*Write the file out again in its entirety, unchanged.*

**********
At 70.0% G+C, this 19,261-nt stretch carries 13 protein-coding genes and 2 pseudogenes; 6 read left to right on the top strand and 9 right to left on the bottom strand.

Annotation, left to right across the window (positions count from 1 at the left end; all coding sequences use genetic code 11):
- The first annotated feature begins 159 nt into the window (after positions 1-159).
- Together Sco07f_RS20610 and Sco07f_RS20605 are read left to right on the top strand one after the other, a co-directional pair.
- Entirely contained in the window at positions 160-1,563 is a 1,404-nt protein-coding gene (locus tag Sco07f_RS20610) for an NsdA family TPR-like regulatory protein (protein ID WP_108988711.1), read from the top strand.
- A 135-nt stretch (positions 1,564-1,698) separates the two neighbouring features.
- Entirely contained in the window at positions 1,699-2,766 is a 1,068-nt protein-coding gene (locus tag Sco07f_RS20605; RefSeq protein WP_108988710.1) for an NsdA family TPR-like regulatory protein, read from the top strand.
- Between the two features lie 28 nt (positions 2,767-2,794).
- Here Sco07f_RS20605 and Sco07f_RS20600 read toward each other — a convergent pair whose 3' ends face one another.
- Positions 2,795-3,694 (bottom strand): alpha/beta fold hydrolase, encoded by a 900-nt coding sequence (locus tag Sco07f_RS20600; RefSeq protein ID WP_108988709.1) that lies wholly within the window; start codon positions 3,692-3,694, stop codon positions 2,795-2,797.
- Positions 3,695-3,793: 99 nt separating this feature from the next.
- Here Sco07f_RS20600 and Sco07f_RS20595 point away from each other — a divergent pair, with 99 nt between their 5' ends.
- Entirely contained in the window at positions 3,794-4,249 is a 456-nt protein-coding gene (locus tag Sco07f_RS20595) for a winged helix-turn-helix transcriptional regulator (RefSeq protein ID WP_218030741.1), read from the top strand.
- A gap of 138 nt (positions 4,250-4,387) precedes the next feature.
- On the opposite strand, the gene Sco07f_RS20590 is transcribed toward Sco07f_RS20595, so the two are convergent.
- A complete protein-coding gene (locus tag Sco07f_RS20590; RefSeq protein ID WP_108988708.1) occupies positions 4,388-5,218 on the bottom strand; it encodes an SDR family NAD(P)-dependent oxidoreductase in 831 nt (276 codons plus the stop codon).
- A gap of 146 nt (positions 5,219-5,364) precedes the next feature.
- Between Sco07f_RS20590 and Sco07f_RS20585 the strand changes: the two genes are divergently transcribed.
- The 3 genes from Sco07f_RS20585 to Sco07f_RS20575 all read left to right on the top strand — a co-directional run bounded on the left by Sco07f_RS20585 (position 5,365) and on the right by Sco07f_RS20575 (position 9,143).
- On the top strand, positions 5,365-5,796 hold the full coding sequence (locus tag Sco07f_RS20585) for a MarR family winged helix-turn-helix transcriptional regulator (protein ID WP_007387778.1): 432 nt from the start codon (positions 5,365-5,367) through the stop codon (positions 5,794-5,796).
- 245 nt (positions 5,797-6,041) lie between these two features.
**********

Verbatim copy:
At 70.0% G+C, this 19,261-nt stretch carries 13 protein-coding genes and 2 pseudogenes; 6 read left to right on the top strand and 9 right to left on the bottom strand.

Annotation, left to right across the window (positions count from 1 at the left end; all coding sequences use genetic code 11):
- The first annotated feature begins 159 nt into the window (after positions 1-159).
- Together Sco07f_RS20610 and Sco07f_RS20605 are read left to right on the top strand one after the other, a co-directional pair.
- Entirely contained in the window at positions 160-1,563 is a 1,404-nt protein-coding gene (locus tag Sco07f_RS20610) for an NsdA family TPR-like regulatory protein (protein ID WP_108988711.1), read from the top strand.
- A 135-nt stretch (positions 1,564-1,698) separates the two neighbouring features.
- Entirely contained in the window at positions 1,699-2,766 is a 1,068-nt protein-coding gene (locus tag Sco07f_RS20605; RefSeq protein WP_108988710.1) for an NsdA family TPR-like regulatory protein, read from the top strand.
- Between the two features lie 28 nt (positions 2,767-2,794).
- Here Sco07f_RS20605 and Sco07f_RS20600 read toward each other — a convergent pair whose 3' ends face one another.
- Positions 2,795-3,694 (bottom strand): alpha/beta fold hydrolase, encoded by a 900-nt coding sequence (locus tag Sco07f_RS20600; RefSeq protein ID WP_108988709.1) that lies wholly within the window; start codon positions 3,692-3,694, stop codon positions 2,795-2,797.
- Positions 3,695-3,793: 99 nt separating this feature from the next.
- Here Sco07f_RS20600 and Sco07f_RS20595 point away from each other — a divergent pair, with 99 nt between their 5' ends.
- Entirely contained in the window at positions 3,794-4,249 is a 456-nt protein-coding gene (locus tag Sco07f_RS20595) for a winged helix-turn-helix transcriptional regulator (RefSeq protein ID WP_218030741.1), read from the top strand.
- A gap of 138 nt (positions 4,250-4,387) precedes the next feature.
- On the opposite strand, the gene Sco07f_RS20590 is transcribed toward Sco07f_RS20595, so the two are convergent.
- A complete protein-coding gene (locus tag Sco07f_RS20590; RefSeq protein ID WP_108988708.1) occupies positions 4,388-5,218 on the bottom strand; it encodes an SDR family NAD(P)-dependent oxidoreductase in 831 nt (276 codons plus the stop codon).
- A gap of 146 nt (positions 5,219-5,364) precedes the next feature.
- Between Sco07f_RS20590 and Sco07f_RS20585 the strand changes: the two genes are divergently transcribed.
- The 3 genes from Sco07f_RS20585 to Sco07f_RS20575 all read left to right on the top strand — a co-directional run bounded on the left by Sco07f_RS20585 (position 5,365) and on the right by Sco07f_RS20575 (position 9,143).
- On the top strand, positions 5,365-5,796 hold the full coding sequence (locus tag Sco07f_RS20585) for a MarR family winged helix-turn-helix transcriptional regulator (protein ID WP_007387778.1): 432 nt from the start codon (positions 5,365-5,367) through the stop codon (positions 5,794-5,796).
- 245 nt (positions 5,797-6,041) lie between these two features.